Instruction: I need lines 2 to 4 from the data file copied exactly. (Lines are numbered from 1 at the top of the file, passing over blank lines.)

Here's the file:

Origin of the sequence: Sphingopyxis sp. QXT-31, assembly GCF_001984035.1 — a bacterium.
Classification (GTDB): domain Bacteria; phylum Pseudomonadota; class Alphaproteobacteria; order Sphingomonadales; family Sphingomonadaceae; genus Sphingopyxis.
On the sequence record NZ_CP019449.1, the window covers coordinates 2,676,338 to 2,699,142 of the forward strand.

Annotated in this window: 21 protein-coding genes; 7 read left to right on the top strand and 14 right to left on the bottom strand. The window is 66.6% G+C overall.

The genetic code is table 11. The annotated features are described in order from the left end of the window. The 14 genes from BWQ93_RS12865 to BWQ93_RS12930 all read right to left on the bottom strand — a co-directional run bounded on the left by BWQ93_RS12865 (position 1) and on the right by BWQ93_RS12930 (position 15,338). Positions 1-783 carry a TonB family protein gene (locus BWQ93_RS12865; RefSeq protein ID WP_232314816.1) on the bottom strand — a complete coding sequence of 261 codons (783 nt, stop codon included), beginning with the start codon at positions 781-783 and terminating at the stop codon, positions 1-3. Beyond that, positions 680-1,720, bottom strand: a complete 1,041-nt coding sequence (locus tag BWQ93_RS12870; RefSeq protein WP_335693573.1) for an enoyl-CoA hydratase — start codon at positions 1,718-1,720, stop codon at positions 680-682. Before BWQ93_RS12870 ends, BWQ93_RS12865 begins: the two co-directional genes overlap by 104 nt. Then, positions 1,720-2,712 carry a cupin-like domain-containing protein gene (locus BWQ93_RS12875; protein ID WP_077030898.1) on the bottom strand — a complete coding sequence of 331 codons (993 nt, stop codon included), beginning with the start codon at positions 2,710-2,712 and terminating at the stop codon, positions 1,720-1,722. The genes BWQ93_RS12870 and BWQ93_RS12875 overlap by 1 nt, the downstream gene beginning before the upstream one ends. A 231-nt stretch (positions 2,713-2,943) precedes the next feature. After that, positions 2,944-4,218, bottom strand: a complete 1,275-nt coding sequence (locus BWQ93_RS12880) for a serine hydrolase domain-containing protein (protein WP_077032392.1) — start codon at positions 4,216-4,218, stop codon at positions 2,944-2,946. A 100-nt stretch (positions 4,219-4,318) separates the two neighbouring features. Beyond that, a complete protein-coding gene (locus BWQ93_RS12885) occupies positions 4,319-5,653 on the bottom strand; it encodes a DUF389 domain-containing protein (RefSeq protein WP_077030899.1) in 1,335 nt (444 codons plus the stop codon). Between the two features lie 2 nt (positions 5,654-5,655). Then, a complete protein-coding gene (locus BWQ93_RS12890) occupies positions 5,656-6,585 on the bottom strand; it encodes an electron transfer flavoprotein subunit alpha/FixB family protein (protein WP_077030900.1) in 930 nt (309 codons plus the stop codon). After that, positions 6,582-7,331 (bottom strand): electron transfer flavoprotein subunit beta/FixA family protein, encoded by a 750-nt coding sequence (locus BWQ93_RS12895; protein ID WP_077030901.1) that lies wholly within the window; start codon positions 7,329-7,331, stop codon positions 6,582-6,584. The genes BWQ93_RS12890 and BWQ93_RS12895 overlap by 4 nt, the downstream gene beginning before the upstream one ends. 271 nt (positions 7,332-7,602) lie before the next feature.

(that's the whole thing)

Classification (GTDB): domain Bacteria; phylum Pseudomonadota; class Alphaproteobacteria; order Sphingomonadales; family Sphingomonadaceae; genus Sphingopyxis.
On the sequence record NZ_CP019449.1, the window covers coordinates 2,676,338 to 2,699,142 of the forward strand.

Annotated in this window: 21 protein-coding genes; 7 read left to right on the top strand and 14 right to left on the bottom strand. The window is 66.6% G+C overall.